Date & Time: Easter Tuesday 10th April 2007. 10.45 am start.

Location of Start : Main Car Park, Glenridding, Ullswater, Cumbria, Uk. ( NY 386 170 )

Places visited : Rattlebeck Bridge, Little Cove, Birkhouse Moor, Hole in the Wall, Bleaberry Crags, Striding Edge, Helvellyn, Swirral Edge, Catstycam, Red Tarn Beck, Greenside Mine, Traveller's Rest.

Walk details : 8 mls, 3125 ft of ascent , 7 hrs 15 mins.

Walked with : Fourteen members of the OFC (including ourselves) plus eight canine members.

Weather : Cool and overcast with low cloud on the tops. It threatened to clear the summit at one point, but gave up and Helvellyn had cloud all day. A cold and blustery, westerly breeze in exposed places.

It was Angie's big "0" birthday the evening before . . . so cake and candles were ordered.

Nine of us dined at Oak Cottage prior to the walk the following day.

 

     
David Espin
Jo, Jill, Angie (birthday girl) Espin, Carl and Joanne (formerly an Espin)
Hilton (not an Espin) Quigley

Jo. Jill, Angie and Ann

- - - o o o - - -

On Tuesday John Paterson invited all those that were able to join him

on a walk to complete his second round, and Polly's first round of the 214 Wainwright Fells of Cumbria.

22 OFC members and friends (30% of which were from the canine section) assembled at Glenridding.

Paul, Myself, Gill, Peter, Andrew, Ann, John, Jo, Terry, Fred, Joanne, Angie and Carl.

Photo by Hilton for those who are counting heads.

Hilton's the one in the red hat by the way, as we leave the road at the start of the Little Cove path.

   
The beck crossing part way up Little Cove.
Joanne and Carl climbing last year's new path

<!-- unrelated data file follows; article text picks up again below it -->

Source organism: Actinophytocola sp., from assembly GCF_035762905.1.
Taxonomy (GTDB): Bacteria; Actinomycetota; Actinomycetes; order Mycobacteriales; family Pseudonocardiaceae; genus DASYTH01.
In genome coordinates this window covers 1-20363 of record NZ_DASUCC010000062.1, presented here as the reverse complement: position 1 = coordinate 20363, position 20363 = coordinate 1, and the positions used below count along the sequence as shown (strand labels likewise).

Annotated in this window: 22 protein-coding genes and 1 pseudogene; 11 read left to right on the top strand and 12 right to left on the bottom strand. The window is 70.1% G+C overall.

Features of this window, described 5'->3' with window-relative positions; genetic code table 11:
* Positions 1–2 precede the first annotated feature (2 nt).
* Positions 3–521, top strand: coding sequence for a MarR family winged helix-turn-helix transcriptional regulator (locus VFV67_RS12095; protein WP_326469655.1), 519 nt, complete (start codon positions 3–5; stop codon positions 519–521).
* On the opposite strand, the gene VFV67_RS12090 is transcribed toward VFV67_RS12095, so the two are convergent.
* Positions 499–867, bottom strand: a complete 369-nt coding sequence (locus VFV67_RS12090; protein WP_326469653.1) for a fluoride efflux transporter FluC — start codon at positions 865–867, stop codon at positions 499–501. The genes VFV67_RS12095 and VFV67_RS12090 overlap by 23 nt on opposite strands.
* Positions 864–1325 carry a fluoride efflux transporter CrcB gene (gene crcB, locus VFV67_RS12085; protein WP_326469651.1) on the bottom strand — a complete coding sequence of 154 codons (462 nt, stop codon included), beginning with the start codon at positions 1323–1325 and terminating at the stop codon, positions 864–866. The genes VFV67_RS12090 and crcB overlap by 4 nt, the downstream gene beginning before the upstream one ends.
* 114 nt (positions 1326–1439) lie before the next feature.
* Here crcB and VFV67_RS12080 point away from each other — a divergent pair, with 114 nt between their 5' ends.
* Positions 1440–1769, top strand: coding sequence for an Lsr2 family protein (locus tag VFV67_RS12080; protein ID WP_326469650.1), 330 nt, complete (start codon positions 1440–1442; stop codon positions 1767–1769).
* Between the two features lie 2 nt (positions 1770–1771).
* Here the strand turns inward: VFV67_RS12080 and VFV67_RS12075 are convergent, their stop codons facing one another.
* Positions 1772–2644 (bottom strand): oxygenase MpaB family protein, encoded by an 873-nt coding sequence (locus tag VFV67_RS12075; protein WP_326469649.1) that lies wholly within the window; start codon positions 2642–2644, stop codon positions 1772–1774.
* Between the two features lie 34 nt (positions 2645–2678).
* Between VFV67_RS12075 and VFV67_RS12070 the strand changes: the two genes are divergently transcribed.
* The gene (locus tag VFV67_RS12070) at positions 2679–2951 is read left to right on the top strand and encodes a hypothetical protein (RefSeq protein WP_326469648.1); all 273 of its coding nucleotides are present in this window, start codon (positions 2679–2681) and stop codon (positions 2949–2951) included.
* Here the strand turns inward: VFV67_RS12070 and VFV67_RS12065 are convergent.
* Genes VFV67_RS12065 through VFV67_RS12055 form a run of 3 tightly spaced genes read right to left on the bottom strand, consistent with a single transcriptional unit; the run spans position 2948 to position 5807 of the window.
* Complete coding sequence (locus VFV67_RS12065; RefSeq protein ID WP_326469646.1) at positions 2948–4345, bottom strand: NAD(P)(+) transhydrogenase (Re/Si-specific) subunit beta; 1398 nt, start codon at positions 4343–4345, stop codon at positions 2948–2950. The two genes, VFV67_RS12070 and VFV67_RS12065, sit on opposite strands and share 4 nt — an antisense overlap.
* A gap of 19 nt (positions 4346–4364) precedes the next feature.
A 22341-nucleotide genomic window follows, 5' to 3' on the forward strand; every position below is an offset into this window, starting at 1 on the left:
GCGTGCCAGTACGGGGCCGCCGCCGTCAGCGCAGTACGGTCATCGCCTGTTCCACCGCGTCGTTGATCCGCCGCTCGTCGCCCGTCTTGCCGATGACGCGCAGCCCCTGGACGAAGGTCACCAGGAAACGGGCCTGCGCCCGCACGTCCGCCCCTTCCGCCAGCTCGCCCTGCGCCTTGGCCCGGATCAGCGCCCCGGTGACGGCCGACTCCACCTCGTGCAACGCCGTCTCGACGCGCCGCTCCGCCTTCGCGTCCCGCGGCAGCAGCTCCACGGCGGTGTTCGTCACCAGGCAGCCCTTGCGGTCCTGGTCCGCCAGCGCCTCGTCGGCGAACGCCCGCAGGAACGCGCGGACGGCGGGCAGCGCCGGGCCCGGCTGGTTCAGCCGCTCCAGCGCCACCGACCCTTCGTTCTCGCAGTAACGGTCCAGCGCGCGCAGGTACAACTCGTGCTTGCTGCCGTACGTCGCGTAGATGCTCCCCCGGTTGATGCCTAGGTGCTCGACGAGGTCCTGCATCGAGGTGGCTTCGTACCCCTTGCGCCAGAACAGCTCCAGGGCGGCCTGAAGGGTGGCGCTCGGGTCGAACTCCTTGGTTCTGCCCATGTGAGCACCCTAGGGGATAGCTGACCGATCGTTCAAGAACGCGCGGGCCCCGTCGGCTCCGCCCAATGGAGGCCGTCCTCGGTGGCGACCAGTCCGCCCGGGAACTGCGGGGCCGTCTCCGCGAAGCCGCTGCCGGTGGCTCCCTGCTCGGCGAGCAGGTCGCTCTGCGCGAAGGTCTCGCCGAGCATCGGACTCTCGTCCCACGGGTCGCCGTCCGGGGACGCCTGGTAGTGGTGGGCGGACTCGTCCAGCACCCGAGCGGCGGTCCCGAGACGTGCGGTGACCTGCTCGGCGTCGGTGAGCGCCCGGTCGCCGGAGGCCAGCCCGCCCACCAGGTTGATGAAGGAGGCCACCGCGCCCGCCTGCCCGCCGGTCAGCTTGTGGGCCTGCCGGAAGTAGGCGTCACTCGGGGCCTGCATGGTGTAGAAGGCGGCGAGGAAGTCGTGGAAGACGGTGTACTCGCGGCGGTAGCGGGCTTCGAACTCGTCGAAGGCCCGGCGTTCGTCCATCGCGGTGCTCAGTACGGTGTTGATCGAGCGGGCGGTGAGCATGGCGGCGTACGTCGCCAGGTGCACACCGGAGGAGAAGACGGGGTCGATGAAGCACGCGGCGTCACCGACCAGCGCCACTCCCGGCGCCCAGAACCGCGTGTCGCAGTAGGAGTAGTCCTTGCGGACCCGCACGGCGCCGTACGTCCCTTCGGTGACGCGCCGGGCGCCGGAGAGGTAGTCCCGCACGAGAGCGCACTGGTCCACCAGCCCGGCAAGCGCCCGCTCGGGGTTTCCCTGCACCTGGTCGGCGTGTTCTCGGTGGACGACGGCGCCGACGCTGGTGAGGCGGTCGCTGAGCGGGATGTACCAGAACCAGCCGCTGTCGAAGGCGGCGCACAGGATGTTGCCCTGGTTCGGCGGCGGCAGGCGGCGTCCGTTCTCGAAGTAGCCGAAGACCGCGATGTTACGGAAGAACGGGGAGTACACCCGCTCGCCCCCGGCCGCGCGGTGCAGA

Sunshine on the slopes of Place Fell as Angie climbs higher above Glenridding.

Looking north east along Ullswater towards the cloud covered Pennines.

   
First summit, Birkhouse Moor
A disorganised group photo.

In the background of the right hand photo, Helvellyn is well covered in cloud and Catstycam is the triangular peak Polly and John are aiming for.

Following the Birkhouse Moor wall again as we make our way over to Striding Edge.

The cloud is lifting nicely and the prospects look good for a nice afternoon.

   
"Hole in the wall" A name almost as well known as "Striding Edge"
It is where the Patterdale path crosses on it's way to Helvellyn.

It was here that we parted company, for a short while, with Paul who decided that he was not fit enough for the complete round walk including the edges, so he set off to visit Red Tarn which meant that he could take his time and enjoy his walk better.

The rest of us then set off up on the next leg of our walk . . .

Low Spying How on this end, High Spying How in the middle, and then the steep climb to Helvellyn.

This is collectively known as the "Striding Edge" route, on the southern side of the Red Tarn corrie.

There now follows a short intermission . . .

while Hilton and John return to Hole in the Wall

to collect Polly !

She had become distracted by the large number of people

and no doubt the possibility of a bite of someone's sandwich.

It wouldn't do to lose her now on her big day out !

A short while later we were on our way.

In the mean time the weather decided to change back and the cloud descended to the point that we lost the views again.

Navigation was not a problem though as there is basically only one path to follow, and the low cloud actually added atmosphere to this superb part of the walk.

   
We head out along the crest of the "Edge"
Ann picking her way carefully across damp rocks
   
   
The Robert Dixon Memorial
Overlooking Nethermost Cove.

The cast iron memorial is on the right in this shot looking back along the edge.

Looking forward, a lone figure disappears into the mist.

   
Peter climbing the high ground, Ann appearing in front.